Using Stable Isotopes to Track Hydrological Processes at an Oil Sands Mine, Alberta, Canada

Spencer Chad
Lee Barbour
Jeffrey McDonnell
John Gibson
Resource Date:

Water samples were collected and analyzed regularly over an eight-year period to establish inventories of site-wide water isotope signatures including seasonal and interannual changes in the recycle water circuit, and to permit future application of an isotope balance model to constrain poorly quantified processes such as evaporation losses, dewatering of tailings, and tailings pond connectivity of the recycle water circuit.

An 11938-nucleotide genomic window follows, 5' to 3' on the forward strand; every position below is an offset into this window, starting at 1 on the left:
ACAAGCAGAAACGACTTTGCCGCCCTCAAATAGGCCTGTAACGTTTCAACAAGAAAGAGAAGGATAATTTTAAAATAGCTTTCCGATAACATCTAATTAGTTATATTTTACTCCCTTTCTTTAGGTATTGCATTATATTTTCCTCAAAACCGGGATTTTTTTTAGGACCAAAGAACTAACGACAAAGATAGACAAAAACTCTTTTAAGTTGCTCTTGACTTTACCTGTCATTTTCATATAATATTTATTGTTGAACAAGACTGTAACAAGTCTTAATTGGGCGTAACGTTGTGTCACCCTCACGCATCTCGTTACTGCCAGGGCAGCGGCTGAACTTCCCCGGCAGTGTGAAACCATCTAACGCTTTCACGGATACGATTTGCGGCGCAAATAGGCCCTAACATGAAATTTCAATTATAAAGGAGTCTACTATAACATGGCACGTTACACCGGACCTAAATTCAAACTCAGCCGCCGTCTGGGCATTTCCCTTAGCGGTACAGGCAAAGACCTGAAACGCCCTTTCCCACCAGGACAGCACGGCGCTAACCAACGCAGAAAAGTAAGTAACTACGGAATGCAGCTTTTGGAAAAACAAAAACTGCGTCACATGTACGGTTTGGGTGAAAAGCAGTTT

Sampling of precipitation inputs over an 8-year period was used to constrain a local meteoric water line for the area. Differences in evaporative isotopic enrichment of tailings ponds at ML and AN are attributed to use of Athabasca River makeup water at the former site versus basal dewatering sources at the latter, with similar atmospheric controls at both. A conceptual model is developed summarizing temporal variations in water balance and isotopic signatures within the recycle water circuit, including accurate simulation of the unique isotopic enrichment of cooling tower blowdown. This study provides foundational evidence for application of stable isotope mass balance to monitor and improve industrial water use efficiency and management.